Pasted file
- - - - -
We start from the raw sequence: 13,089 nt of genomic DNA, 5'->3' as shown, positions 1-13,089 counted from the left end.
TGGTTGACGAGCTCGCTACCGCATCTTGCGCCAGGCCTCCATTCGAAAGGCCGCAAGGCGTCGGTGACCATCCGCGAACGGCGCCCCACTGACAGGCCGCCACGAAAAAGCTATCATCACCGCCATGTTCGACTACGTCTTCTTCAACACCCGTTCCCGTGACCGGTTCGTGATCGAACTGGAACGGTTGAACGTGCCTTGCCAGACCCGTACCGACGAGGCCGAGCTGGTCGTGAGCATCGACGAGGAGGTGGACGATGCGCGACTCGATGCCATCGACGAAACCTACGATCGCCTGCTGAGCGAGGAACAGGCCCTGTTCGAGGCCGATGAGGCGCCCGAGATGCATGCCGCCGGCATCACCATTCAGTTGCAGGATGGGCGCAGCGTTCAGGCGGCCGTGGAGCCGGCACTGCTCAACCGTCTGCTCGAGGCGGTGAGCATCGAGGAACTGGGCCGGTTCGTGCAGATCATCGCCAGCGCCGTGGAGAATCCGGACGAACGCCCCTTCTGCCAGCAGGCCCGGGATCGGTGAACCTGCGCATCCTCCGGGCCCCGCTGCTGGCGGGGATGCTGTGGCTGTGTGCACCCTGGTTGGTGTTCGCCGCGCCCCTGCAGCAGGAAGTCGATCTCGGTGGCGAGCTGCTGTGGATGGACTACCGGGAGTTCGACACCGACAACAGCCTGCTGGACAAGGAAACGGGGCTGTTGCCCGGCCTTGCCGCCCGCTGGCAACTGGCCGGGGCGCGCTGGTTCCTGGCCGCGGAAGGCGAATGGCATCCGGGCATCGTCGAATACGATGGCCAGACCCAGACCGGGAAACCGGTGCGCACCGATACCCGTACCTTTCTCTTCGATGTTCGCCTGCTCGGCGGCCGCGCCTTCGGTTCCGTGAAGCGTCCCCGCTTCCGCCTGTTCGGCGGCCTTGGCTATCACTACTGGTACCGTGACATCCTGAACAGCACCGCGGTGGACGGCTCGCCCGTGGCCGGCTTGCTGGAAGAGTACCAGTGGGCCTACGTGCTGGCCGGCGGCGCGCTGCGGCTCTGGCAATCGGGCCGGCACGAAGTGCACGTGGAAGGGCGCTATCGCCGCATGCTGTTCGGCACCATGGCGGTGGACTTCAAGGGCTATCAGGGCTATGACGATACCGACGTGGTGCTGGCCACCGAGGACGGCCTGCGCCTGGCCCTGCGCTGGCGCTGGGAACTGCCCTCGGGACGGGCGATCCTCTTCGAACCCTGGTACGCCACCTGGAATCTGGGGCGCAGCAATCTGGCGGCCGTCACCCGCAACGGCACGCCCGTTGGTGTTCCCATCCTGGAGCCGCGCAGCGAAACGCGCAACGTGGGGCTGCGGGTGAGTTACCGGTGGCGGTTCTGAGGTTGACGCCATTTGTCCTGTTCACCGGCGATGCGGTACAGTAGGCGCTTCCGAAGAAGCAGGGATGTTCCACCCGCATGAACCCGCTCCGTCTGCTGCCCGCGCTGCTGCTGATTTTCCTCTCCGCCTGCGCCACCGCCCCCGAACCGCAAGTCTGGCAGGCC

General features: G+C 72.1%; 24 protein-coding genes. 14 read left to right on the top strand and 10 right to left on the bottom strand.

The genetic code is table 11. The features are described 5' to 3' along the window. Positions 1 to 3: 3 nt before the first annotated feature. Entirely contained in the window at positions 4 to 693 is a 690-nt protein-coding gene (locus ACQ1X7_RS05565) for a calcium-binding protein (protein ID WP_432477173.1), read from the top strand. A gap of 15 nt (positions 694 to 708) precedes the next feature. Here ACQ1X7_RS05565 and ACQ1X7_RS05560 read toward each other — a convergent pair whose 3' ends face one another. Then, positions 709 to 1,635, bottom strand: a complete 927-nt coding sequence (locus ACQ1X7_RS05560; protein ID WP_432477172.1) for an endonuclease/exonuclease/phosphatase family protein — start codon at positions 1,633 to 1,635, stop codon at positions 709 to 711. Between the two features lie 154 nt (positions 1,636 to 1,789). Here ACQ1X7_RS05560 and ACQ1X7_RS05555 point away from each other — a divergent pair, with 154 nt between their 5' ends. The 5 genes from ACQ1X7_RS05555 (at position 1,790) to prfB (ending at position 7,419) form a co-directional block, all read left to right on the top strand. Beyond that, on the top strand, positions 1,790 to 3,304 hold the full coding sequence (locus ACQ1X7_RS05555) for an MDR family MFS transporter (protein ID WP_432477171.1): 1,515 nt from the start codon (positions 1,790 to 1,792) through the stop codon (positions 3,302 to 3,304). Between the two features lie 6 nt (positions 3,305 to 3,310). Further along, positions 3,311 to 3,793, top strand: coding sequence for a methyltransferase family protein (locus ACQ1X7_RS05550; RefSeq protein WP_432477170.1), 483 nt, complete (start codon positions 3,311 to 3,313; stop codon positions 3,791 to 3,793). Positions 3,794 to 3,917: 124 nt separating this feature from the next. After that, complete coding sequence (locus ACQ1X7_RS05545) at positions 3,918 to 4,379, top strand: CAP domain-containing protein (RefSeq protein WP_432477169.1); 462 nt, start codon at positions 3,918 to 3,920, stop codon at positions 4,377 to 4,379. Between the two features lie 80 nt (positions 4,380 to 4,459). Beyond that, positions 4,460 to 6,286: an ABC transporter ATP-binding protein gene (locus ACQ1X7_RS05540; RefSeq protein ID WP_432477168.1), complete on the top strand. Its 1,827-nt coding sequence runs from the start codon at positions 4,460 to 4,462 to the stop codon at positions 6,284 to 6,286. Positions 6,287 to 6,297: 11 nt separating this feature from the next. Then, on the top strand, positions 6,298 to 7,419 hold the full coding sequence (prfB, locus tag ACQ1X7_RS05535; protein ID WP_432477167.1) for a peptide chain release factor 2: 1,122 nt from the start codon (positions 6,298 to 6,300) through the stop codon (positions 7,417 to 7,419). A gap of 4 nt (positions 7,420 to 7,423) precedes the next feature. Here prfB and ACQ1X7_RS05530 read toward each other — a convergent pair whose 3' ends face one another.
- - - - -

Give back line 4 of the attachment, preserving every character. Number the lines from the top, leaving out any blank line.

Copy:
The genetic code is table 11. The features are described 5' to 3' along the window. Positions 1 to 3: 3 nt before the first annotated feature. Entirely contained in the window at positions 4 to 693 is a 690-nt protein-coding gene (locus ACQ1X7_RS05565) for a calcium-binding protein (protein ID WP_432477173.1), read from the top strand. A gap of 15 nt (positions 694 to 708) precedes the next feature. Here ACQ1X7_RS05565 and ACQ1X7_RS05560 read toward each other — a convergent pair whose 3' ends face one another. Then, positions 709 to 1,635, bottom strand: a complete 927-nt coding sequence (locus ACQ1X7_RS05560; protein ID WP_432477172.1) for an endonuclease/exonuclease/phosphatase family protein — start codon at positions 1,633 to 1,635, stop codon at positions 709 to 711. Between the two features lie 154 nt (positions 1,636 to 1,789). Here ACQ1X7_RS05560 and ACQ1X7_RS05555 point away from each other — a divergent pair, with 154 nt between their 5' ends. The 5 genes from ACQ1X7_RS05555 (at position 1,790) to prfB (ending at position 7,419) form a co-directional block, all read left to right on the top strand. Beyond that, on the top strand, positions 1,790 to 3,304 hold the full coding sequence (locus ACQ1X7_RS05555) for an MDR family MFS transporter (protein ID WP_432477171.1): 1,515 nt from the start codon (positions 1,790 to 1,792) through the stop codon (positions 3,302 to 3,304). Between the two features lie 6 nt (positions 3,305 to 3,310). Further along, positions 3,311 to 3,793, top strand: coding sequence for a methyltransferase family protein (locus ACQ1X7_RS05550; RefSeq protein WP_432477170.1), 483 nt, complete (start codon positions 3,311 to 3,313; stop codon positions 3,791 to 3,793). Positions 3,794 to 3,917: 124 nt separating this feature from the next. After that, complete coding sequence (locus ACQ1X7_RS05545) at positions 3,918 to 4,379, top strand: CAP domain-containing protein (RefSeq protein WP_432477169.1); 462 nt, start codon at positions 3,918 to 3,920, stop codon at positions 4,377 to 4,379. Between the two features lie 80 nt (positions 4,380 to 4,459). Beyond that, positions 4,460 to 6,286: an ABC transporter ATP-binding protein gene (locus ACQ1X7_RS05540; RefSeq protein ID WP_432477168.1), complete on the top strand. Its 1,827-nt coding sequence runs from the start codon at positions 4,460 to 4,462 to the stop codon at positions 6,284 to 6,286. Positions 6,287 to 6,297: 11 nt separating this feature from the next. Then, on the top strand, positions 6,298 to 7,419 hold the full coding sequence (prfB, locus tag ACQ1X7_RS05535; protein ID WP_432477167.1) for a peptide chain release factor 2: 1,122 nt from the start codon (positions 6,298 to 6,300) through the stop codon (positions 7,417 to 7,419). A gap of 4 nt (positions 7,420 to 7,423) precedes the next feature. Here prfB and ACQ1X7_RS05530 read toward each other — a convergent pair whose 3' ends face one another.